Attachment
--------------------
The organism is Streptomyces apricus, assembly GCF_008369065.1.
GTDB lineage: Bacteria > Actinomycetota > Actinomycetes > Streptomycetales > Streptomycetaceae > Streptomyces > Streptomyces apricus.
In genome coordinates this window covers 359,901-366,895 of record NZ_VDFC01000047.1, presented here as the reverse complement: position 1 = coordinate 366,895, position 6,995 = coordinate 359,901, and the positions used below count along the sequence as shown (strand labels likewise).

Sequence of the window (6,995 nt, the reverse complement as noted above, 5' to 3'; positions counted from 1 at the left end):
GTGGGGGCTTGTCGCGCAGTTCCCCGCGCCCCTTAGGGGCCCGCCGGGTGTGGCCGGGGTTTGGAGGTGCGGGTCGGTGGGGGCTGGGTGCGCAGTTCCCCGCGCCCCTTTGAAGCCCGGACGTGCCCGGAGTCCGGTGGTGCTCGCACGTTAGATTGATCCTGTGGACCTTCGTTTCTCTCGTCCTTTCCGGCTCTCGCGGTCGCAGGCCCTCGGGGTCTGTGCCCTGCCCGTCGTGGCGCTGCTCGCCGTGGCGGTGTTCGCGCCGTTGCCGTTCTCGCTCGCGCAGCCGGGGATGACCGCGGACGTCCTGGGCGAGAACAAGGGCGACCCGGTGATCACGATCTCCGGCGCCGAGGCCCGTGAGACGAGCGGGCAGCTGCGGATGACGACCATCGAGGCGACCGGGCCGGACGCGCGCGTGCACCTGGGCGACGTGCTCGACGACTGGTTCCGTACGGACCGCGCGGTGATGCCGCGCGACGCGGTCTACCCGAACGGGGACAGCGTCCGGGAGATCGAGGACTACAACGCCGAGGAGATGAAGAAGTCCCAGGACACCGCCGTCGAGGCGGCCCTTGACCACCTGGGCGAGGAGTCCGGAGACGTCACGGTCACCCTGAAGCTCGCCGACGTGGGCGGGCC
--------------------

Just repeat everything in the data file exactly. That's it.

The organism is Streptomyces apricus, assembly GCF_008369065.1.
GTDB lineage: Bacteria > Actinomycetota > Actinomycetes > Streptomycetales > Streptomycetaceae > Streptomyces > Streptomyces apricus.
In genome coordinates this window covers 359,901-366,895 of record NZ_VDFC01000047.1, presented here as the reverse complement: position 1 = coordinate 366,895, position 6,995 = coordinate 359,901, and the positions used below count along the sequence as shown (strand labels likewise).

Sequence of the window (6,995 nt, the reverse complement as noted above, 5' to 3'; positions counted from 1 at the left end):
GTGGGGGCTTGTCGCGCAGTTCCCCGCGCCCCTTAGGGGCCCGCCGGGTGTGGCCGGGGTTTGGAGGTGCGGGTCGGTGGGGGCTGGGTGCGCAGTTCCCCGCGCCCCTTTGAAGCCCGGACGTGCCCGGAGTCCGGTGGTGCTCGCACGTTAGATTGATCCTGTGGACCTTCGTTTCTCTCGTCCTTTCCGGCTCTCGCGGTCGCAGGCCCTCGGGGTCTGTGCCCTGCCCGTCGTGGCGCTGCTCGCCGTGGCGGTGTTCGCGCCGTTGCCGTTCTCGCTCGCGCAGCCGGGGATGACCGCGGACGTCCTGGGCGAGAACAAGGGCGACCCGGTGATCACGATCTCCGGCGCCGAGGCCCGTGAGACGAGCGGGCAGCTGCGGATGACGACCATCGAGGCGACCGGGCCGGACGCGCGCGTGCACCTGGGCGACGTGCTCGACGACTGGTTCCGTACGGACCGCGCGGTGATGCCGCGCGACGCGGTCTACCCGAACGGGGACAGCGTCCGGGAGATCGAGGACTACAACGCCGAGGAGATGAAGAAGTCCCAGGACACCGCCGTCGAGGCGGCCCTTGACCACCTGGGCGAGGAGTCCGGAGACGTCACGGTCACCCTGAAGCTCGCCGACGTGGGCGGGCC